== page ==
This is the second post about the meeting of the Universities of the Future Network (UFN) held at FernUniversität in Hagen, Germany, 11-13 July 2017. The theme for the meeting was “The Digitalization of the Universities of the Future”. The meeting consisted of 6 key themes that were discussed and debated (see part 1 here). This post looks at the last three themes. The facilitators of each theme were asked to discuss the key trends and issues as well as provide suggestions for policy and strategy development.
Theme 4: Open Educational Resources (OER)
Open Educational Resources (OER) have the potential to decrease the development costs of tuition, both for universities and for students in the form of, for example, open textbooks. However, OERs are not widely used and progress towards large-scale adoption is slow. OERs were preceded by the concept of Learning Objects which were a focus for researchers from the mid-1990s to the mid-2000s. This represented a great demand for the then emerging online learning that required online (and reusable) learning resources. However, reusability represents a paradox, as the pedagogical value of a learning object (highly contextualised in the original setting) diminishes as the potential for reusability (ability to be used in numerous settings) increases, and vice-versa. This potential for reuse also varies according to the academic level (primary, secondary/technical and tertiary). Universities have been the main developers of OER, with little production at other levels. From the mid-2000s, the term Open Educational Resources (OER) gained more traction. Openness became valued as resources could be made freely available on the internet with as few restrictions as possible on the use of resources. The adoption of licenses such as Creative Commons that protect intellectual copyright and allow for easy reuse has enabled dissemination. The aim of OER is to share knowledge and equalise access to knowledge worldwide. One of the challenges within the area of OER is the main focus on producing or developing content (content being seen as knowledge) and less of a focus on how content is used for learning. Key issues for promoters of OER in developed and developing countries include raising awareness and promotion, building communities and networking, sustainability and capacity development.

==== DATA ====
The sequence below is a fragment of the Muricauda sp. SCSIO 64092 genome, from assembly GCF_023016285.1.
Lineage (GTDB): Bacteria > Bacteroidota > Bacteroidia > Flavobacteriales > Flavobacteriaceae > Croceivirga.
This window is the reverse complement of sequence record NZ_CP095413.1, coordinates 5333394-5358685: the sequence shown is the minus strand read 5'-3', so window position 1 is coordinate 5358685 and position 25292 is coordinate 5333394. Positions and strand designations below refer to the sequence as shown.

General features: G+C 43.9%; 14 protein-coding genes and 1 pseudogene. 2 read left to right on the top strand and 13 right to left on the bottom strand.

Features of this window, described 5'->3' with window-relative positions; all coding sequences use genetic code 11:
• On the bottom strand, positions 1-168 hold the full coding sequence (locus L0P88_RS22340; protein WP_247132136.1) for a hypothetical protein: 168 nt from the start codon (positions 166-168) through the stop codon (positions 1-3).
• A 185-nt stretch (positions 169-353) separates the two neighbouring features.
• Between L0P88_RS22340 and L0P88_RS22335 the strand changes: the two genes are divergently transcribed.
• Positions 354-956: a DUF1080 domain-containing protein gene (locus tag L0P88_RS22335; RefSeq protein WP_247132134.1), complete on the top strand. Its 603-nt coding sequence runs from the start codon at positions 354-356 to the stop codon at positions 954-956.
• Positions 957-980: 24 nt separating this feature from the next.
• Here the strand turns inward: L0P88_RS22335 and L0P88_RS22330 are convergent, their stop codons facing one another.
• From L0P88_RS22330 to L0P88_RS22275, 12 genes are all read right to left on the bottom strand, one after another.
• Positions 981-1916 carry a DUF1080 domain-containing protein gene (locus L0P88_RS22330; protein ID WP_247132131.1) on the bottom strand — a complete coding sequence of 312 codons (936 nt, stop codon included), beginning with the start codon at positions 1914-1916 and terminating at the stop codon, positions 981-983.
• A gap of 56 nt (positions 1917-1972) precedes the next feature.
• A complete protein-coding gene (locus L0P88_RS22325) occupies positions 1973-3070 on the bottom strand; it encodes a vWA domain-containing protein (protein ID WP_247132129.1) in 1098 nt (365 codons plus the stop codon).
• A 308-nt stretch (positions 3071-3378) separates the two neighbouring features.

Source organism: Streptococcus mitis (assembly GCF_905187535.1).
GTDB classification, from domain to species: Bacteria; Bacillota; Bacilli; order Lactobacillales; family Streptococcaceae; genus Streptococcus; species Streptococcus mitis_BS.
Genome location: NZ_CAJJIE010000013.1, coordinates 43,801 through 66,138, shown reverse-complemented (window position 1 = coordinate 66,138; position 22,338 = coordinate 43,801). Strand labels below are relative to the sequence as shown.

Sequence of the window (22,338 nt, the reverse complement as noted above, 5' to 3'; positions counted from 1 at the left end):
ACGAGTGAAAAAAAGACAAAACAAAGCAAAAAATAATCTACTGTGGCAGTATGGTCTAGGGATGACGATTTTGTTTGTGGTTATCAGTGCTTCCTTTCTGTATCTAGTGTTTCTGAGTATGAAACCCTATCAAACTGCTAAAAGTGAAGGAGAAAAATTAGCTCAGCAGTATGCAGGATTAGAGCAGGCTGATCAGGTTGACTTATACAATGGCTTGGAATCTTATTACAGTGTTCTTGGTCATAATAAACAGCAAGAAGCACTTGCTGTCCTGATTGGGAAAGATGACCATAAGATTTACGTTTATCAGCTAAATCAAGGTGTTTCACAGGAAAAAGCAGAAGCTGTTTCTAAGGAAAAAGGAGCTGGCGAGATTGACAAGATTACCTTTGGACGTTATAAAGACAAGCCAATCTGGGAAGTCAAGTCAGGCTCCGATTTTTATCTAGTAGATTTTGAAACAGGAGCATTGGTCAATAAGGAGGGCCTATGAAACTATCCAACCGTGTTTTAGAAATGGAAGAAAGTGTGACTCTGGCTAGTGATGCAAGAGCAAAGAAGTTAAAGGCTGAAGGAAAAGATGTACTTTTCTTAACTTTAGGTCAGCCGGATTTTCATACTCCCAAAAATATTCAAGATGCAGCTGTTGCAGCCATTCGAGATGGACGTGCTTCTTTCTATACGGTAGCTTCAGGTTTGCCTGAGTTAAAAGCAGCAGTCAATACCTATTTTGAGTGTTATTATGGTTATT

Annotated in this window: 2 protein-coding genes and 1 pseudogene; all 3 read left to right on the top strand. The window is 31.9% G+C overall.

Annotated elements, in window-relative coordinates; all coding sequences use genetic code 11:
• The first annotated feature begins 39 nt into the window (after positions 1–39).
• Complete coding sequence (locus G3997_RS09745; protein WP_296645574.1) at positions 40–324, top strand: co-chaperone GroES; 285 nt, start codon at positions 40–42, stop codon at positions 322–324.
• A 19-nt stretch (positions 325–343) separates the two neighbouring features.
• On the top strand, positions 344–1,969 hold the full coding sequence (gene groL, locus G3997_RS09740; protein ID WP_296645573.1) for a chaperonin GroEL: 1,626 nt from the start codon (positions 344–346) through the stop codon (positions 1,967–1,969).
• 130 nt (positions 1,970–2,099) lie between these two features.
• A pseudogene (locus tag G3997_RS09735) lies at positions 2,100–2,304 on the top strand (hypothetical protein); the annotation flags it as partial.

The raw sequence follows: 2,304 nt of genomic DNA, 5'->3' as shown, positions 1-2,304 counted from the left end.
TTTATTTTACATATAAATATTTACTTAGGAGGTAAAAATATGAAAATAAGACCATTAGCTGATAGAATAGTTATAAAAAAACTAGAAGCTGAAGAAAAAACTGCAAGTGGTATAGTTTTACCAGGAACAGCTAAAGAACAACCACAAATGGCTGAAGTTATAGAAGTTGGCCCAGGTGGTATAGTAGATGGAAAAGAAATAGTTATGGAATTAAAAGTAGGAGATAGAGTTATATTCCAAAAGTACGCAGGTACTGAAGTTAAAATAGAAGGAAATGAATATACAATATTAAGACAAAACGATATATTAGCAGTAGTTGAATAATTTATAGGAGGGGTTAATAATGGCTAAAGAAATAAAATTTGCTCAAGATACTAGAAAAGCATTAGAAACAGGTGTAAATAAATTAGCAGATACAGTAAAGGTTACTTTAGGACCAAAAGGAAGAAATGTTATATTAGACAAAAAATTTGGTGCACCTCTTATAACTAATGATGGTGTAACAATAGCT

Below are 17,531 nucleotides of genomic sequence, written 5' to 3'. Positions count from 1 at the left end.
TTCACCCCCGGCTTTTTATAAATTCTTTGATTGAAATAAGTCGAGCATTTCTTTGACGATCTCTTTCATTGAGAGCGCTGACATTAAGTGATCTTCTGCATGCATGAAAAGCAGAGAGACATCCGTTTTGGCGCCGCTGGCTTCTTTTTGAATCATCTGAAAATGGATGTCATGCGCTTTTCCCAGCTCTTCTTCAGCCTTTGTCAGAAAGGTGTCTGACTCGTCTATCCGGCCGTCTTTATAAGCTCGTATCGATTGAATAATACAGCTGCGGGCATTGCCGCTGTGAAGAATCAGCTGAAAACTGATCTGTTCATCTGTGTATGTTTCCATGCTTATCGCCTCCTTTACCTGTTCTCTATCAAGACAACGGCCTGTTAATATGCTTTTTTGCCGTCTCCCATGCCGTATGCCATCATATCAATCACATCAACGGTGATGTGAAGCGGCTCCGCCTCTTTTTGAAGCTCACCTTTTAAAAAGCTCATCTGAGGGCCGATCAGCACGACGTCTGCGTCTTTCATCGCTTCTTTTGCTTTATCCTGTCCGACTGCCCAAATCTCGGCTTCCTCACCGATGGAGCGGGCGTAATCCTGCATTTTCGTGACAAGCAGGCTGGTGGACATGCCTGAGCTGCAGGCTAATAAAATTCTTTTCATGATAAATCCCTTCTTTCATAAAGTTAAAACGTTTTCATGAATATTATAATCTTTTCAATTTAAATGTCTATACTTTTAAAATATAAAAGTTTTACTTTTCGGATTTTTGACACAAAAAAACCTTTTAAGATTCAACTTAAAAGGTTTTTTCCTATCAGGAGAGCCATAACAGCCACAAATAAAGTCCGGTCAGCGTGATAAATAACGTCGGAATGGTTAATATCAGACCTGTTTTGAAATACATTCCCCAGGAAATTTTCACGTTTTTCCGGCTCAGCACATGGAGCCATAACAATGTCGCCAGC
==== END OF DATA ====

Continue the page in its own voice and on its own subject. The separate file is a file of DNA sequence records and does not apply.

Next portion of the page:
OERs exist within a wider open movement that includes open access, open source software, open badges and MOOCs. OERs seem to have been left behind in the preoccupation with the development of MOOCs in the early 2010s, however the early hype of the MOOC phenomenon has since waned. One of the challenges for OER production is that the production of learning materials (open or not) is generally not recognised nor rewarded in universities, with research more valued for promotion and career advancement. Another challenge is that there is often a disconnect between universities publically supporting OER initiatives, while discourses and practices within institutions do not change.
Channels and strategies for change
- Recognition for teaching activities in addition to research activities
- Recognition of the development of OERs for career promotion
- Awards for innovative OER production to promote quality and sharing
- Adoption of Creative Commons licenses
- Promotion of peer-review for OERs, similar to peer-review mechanisms for research
Theme 5: University Business Models and Value Propositions
One of the functions of universities is to develop students to be able to access employment opportunities and build social capital (thus improving quality of life). There is thus economic value to a university degree as graduates earn more and have access to certain employment opportunities. Universities equip students with advanced skills (teaching) and further human knowledge and understanding of the world (research). However, universities face pressure to stay competitive and relevant when education costs exceed inflation and revenues are decreasing. Social mobility and emerging technologies are other challenges for education. Therefore universities need to consider the value proposition they offer to students.